As with the Community Guidelines, Prager conflates user guidelines with provider duties. Prager does not explain how defendants’ illustration in the guidelines of unsuitable content that “will result in a ‘limited or no ads’ monetization state” confers on users a contractual right that all other user content be monetized. At most, the Advertiser-friendly content guidelines permit users to “request human review of [monetization] decisions made by [defendants’] automated systems.” Thus, neither the Community Guidelines nor the Advertiser-friendly guidelines conflict with or limit defendants’ express reservation of rights….
the CDA may permit a state law claim concerning publishing activity based on a specific contractual promise, section 230 notwithstanding; this does not mean that the CDA requires an express contractual reservation of publishing discretion as condition precedent to section 230 immunity from state law claims…
Prager also tried a mockable argument that recently failed in Divino v. Google:
Prager suggests, however, that the California choice-of-law provision in YouTube’s Terms of Service (YouTube TOS) implies defendants’ tacit agreement to waive CDA immunity as to all claims arising under state law, rather than Prager’s agreement that California law would govern claims arising under the contract. Prager’s argument “misapprehends the meaning of the choice-of-law provision”
Seriously, this argument is so terrible that it would score zero points if a student tried it on one of my exams. But to MAGA plaintiffs, I guess the argument is so nice it’s worth failing twice.
In a footnote, the court rejects the plaintiff’s Hail Mary that the Fourth Circuit’s burn-down-230 opinion in Henderson somehow helped here:
Henderson’s narrow interpretation of section 230(c)(1) is in tension with the California Supreme Court’s broader view (see Murphy, supra, 60 Cal.App.5th at pp. 24-26 [applying Barrett and Hassell]), which we follow, absent a contrary ruling by the United States Supreme Court.
Does this start to suggest a real circuit split on 230? (Which was conspicuously absent in the Gonzalez case). Either way, expect anti-23o plaintiffs to invoke Henderson regularly. I hope they get the same resolution as Prager gets here.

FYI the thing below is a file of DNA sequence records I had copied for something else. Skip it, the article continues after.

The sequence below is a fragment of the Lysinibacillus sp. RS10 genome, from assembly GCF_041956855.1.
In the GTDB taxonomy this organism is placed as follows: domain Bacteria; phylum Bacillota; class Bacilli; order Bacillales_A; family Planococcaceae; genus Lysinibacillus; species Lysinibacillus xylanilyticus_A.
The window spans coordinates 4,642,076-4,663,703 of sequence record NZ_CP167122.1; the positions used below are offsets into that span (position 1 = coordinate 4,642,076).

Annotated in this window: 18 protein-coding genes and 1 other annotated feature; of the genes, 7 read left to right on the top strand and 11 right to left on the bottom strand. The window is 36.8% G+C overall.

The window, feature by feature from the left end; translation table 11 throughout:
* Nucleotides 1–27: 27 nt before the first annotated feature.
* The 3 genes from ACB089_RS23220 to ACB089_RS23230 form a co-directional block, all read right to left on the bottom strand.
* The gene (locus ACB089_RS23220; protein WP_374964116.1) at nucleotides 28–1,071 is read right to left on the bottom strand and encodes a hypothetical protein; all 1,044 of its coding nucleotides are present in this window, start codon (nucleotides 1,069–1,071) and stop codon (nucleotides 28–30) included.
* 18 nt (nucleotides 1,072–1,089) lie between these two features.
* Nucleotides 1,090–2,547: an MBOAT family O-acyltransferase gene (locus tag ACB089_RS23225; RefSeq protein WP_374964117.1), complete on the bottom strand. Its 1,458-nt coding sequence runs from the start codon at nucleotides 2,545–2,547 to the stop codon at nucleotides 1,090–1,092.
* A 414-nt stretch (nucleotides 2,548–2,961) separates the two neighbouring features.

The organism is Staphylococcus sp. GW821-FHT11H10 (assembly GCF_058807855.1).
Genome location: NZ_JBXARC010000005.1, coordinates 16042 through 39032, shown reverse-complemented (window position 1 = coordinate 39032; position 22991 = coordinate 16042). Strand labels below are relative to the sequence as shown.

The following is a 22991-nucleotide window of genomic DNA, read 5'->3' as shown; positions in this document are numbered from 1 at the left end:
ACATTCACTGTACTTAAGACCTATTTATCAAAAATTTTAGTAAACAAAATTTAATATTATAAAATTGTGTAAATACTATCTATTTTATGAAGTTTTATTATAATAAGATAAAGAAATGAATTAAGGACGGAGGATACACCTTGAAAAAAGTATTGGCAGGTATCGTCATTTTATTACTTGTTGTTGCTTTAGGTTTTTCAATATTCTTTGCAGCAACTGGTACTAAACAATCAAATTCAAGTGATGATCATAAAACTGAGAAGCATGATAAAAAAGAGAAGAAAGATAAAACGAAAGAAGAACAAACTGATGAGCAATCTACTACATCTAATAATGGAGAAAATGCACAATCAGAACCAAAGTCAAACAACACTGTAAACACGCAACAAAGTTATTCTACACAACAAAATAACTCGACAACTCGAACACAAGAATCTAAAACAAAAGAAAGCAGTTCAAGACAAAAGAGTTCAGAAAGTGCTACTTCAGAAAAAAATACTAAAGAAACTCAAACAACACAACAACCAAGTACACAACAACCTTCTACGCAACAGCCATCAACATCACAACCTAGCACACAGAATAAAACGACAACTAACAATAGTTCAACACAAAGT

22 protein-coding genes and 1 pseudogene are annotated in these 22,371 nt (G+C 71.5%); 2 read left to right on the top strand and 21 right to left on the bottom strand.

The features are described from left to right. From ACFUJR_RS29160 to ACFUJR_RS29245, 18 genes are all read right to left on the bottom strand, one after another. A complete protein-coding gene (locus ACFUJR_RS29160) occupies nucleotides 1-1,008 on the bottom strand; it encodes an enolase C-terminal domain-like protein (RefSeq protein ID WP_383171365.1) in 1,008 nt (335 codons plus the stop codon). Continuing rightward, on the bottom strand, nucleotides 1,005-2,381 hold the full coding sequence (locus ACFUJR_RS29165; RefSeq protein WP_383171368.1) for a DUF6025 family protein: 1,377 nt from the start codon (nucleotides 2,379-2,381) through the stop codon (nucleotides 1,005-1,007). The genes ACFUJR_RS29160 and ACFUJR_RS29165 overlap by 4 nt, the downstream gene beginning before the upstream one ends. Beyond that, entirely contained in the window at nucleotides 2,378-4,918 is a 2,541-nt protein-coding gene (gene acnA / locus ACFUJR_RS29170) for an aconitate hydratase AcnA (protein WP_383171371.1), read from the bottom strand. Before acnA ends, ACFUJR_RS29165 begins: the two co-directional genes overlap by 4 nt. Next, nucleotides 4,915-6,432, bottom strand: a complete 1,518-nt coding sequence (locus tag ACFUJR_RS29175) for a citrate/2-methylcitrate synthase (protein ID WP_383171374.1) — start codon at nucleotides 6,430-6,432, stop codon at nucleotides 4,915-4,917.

Other Promise-Based Claims
The implied covenant of good faith and fair dealing claim fails even outside of 230:
Prager contends that the implied covenant of good faith and fair dealing obligated defendants to make publishing decisions in a manner Prager alleges good faith requires. Prager’s contractual claim is thus not for the enforcement of any express promise, but for imposition of a duty that would be at odds with the express reservation of defendants’ unfettered discretion in making publishing decisions
Going beyond the contracts, Prager looks to various “promises” it alleges that defendants made through public-facing comments. But, as Prager variously argues or concedes, the parties entered integrated contracts expressly providing that the written agreements, together with the materials incorporated by reference, constitute the “entire agreement” concerning each relevant service. Consistent with its concession that the parties entered integrated contracts, Prager has not articulated any basis for treating defendants’ public-facing comments as contractual…
defendants’ generalized public statements regarding their monitoring and filtering practices do not give rise to a state law contractual obligation to regulate their publishing decisions
A fraud argument fares no better: